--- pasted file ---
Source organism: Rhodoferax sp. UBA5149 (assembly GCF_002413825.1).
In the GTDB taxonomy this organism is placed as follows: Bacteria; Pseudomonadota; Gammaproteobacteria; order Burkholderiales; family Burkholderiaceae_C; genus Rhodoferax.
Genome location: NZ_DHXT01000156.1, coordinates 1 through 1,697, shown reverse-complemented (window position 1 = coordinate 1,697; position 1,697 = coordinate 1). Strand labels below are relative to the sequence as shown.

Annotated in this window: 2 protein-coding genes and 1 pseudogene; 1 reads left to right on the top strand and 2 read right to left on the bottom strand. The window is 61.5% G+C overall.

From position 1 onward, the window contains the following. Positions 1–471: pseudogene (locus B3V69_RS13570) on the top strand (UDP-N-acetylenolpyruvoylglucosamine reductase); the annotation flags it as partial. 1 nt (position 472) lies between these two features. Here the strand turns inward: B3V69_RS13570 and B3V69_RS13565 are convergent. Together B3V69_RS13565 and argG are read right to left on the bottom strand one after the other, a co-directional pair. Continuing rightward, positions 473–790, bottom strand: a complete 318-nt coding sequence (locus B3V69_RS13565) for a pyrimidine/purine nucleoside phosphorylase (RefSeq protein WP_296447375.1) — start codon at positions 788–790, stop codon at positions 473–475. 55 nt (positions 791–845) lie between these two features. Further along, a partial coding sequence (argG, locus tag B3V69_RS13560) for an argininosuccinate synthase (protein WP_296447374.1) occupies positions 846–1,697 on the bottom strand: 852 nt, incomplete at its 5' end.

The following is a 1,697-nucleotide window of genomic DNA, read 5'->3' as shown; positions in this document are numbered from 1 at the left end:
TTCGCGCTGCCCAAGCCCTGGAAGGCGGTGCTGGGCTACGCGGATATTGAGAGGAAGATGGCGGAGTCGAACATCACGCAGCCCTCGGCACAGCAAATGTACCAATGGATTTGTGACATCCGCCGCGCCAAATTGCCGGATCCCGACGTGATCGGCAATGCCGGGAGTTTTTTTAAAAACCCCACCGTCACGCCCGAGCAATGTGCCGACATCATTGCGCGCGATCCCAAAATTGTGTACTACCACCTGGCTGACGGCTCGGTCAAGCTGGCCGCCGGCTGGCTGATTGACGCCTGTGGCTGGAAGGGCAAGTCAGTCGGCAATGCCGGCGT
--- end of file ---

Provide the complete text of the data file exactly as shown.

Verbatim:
Source organism: Rhodoferax sp. UBA5149 (assembly GCF_002413825.1).
In the GTDB taxonomy this organism is placed as follows: Bacteria; Pseudomonadota; Gammaproteobacteria; order Burkholderiales; family Burkholderiaceae_C; genus Rhodoferax.
Genome location: NZ_DHXT01000156.1, coordinates 1 through 1,697, shown reverse-complemented (window position 1 = coordinate 1,697; position 1,697 = coordinate 1). Strand labels below are relative to the sequence as shown.

Annotated in this window: 2 protein-coding genes and 1 pseudogene; 1 reads left to right on the top strand and 2 read right to left on the bottom strand. The window is 61.5% G+C overall.

From position 1 onward, the window contains the following. Positions 1–471: pseudogene (locus B3V69_RS13570) on the top strand (UDP-N-acetylenolpyruvoylglucosamine reductase); the annotation flags it as partial. 1 nt (position 472) lies between these two features. Here the strand turns inward: B3V69_RS13570 and B3V69_RS13565 are convergent. Together B3V69_RS13565 and argG are read right to left on the bottom strand one after the other, a co-directional pair. Continuing rightward, positions 473–790, bottom strand: a complete 318-nt coding sequence (locus B3V69_RS13565) for a pyrimidine/purine nucleoside phosphorylase (RefSeq protein WP_296447375.1) — start codon at positions 788–790, stop codon at positions 473–475. 55 nt (positions 791–845) lie between these two features. Further along, a partial coding sequence (argG, locus tag B3V69_RS13560) for an argininosuccinate synthase (protein WP_296447374.1) occupies positions 846–1,697 on the bottom strand: 852 nt, incomplete at its 5' end.

The following is a 1,697-nucleotide window of genomic DNA, read 5'->3' as shown; positions in this document are numbered from 1 at the left end:
TTCGCGCTGCCCAAGCCCTGGAAGGCGGTGCTGGGCTACGCGGATATTGAGAGGAAGATGGCGGAGTCGAACATCACGCAGCCCTCGGCACAGCAAATGTACCAATGGATTTGTGACATCCGCCGCGCCAAATTGCCGGATCCCGACGTGATCGGCAATGCCGGGAGTTTTTTTAAAAACCCCACCGTCACGCCCGAGCAATGTGCCGACATCATTGCGCGCGATCCCAAAATTGTGTACTACCACCTGGCTGACGGCTCGGTCAAGCTGGCCGCCGGCTGGCTGATTGACGCCTGTGGCTGGAAGGGCAAGTCAGTCGGCAATGCCGGCGT